Ali wins a one sided unanimous decision or stops a tired and beaten Lewis late in the fight.


Experts Predicted Outcome: Ali advances to the Finals 6-2

Moontan Heavyweight Action           Ali 15-D

Jim Carney Author                               Ali 13 KO

Yahoo Forum                                        Ali

Jim Dorney Eastside Boxing                Lewis 15-D

Boxing Scene Forum                           Ali

Graham Houston ESPN                        Lewis 15-D

Chris DeBrie Yahoo                              Ali 11-TKO

Frank Lotierzo Sweet Science           Ali KO Late


Muhammad Ali advances to the finals against Sonny Liston.


You decide who wins: Ali or Lewis


Semi-Finals Match-Up in the Winners Bracket:
Sonny Liston vs. George Foreman

Sonny Liston advanced to the Semi-Finals with wins over Rocky Marciano and Mike Tyson

George Foreman advanced to the Semi-Finals with two close wins over Holmes and Vitali Klitschko.



             George Foreman                                      Sonny Liston

                   1973-1974                                              1962-1964

                   6’3 ½”, 225                                             6’1”, 218

                     76-5-0                                                      50-4-0


Fight Advantages:

Hand Speed-No Advantage, Boxing Ability-Liston, KO Power-No Advantage, Chin-No Advantage, Size-No Advantage, Defense-Liston, Endurance-Liston, Adaptability-No Advantage, Foot Speed-No Advantage, Strength-No Advantage, Jab-No Advantage, Cuts-No Advantage, Reach-Liston 84”, Foreman 82”, Body Punches-No Advantage:

Total: Liston 3-0-10


By Jim Carney, Author and Boxing Expert:

An ironic matchup. These two were once stablemates and became friends of sorts. Foreman was one of the few people Liston trusted to read to him. Sonny was somewhat of a hero to the younger man, who would sometimes carry his gear for him. Foreman noted that although he was taller and, in his opinion, stronger, Sonny was the one man he could never back up. Liston was somewhat past his prime when they sparred but still was formidable. George was somewhat short of his prime but already formidable – so perhaps things were evened out.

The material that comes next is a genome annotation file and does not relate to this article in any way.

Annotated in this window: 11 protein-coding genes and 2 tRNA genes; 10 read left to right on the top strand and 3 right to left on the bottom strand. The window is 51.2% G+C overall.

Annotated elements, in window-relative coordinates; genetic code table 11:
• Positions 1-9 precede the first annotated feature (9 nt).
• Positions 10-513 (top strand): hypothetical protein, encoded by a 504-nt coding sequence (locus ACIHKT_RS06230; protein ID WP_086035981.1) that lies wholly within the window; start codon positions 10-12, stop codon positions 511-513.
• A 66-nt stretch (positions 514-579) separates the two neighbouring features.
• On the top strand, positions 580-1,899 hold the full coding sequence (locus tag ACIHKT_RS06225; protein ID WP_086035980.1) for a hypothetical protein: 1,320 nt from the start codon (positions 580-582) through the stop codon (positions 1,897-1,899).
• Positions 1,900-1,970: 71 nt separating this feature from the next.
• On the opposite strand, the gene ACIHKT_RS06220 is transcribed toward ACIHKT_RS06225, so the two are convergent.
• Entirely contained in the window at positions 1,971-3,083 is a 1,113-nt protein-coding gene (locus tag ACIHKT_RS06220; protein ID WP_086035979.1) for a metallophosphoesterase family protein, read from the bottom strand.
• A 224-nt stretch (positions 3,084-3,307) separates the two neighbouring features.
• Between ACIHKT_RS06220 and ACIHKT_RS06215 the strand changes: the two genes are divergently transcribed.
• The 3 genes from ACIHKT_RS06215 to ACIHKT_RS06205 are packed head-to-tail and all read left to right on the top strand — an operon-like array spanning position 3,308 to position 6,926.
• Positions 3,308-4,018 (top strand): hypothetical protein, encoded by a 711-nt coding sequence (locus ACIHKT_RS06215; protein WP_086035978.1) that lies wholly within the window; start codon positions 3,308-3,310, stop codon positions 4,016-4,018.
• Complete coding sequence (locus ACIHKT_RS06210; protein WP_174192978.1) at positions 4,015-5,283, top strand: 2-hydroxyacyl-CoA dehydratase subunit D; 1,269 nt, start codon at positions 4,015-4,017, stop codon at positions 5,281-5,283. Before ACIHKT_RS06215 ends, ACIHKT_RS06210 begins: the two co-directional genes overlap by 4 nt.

If the two met in a real bout in their respective primes, it would be an awesome clash. In my opinion, George has a slight edge in overall punch and strength and maybe a small one in durability. There’s probably not much to choose from in hand or foot speed. George is slightly taller and heavier but Sonny has a longer reach. Basic skill is about even with Sonny perhaps being a better ring thinker. Both are killers and finishers. Neither cuts easily.

The two land bombs from the beginning. Liston is floored twice and George once. Going into the eighth, Liston is tired but Foreman is exhausted. George goes down for a second time in the eighth and is knocked out in the ninth. George’s lack of stamina ultimately cost him this fight – as it did in his battles with Ali and Jimmy Young.

By Moontan, Heavyweightaction.com Boxing Expert:

This would be a classic confrontation with two of the most awesome fighters to ever enter the ring in their prime. They both dominated the heavyweight division until Ali defeated both of them in great matchups. Once again I will repeat the fact the both of Foreman’s losses while in his prime were under very humid and hot conditions which led to two master boxers being able to avoid Foreman rushes to survive and win the fights. Liston’s losses to Ali were unusual as well as Liston sat on his stole in the first fight against Ali claiming an injury and taking a dive in the second fight.  Neither fighter would be intimated by the other one in this fight and neither would back up a great deal. Liston however could change plans and box at a higher level than Foreman and because of this I would give him the edge in the fight. His ability to pace himself and box from a distance would be a big advantage as well as his fabulous left jab. Liston also had better head movement than Foreman moving back and forth. Big George’s favorite tactic of extending his arms to push an opponent off balance would not be affective against Liston because of Liston superior reach. The fighter’s size and build were very similar. I see the fight with a lot of fireworks and blows but both men took such a great wallop I can’t imagine the fight going the distance. I would give Liston a hard fought decision.


Bill Gallo- "These were two very strong and determined fighters. Liston really was a very good fighter. because of his negative personality, and the bizarre outcomes of the Ali fights, he isn't given as much credit as he deserves. He had a great jab, and knockout power in both hands. His mean persona made him appear bigger than he actually was.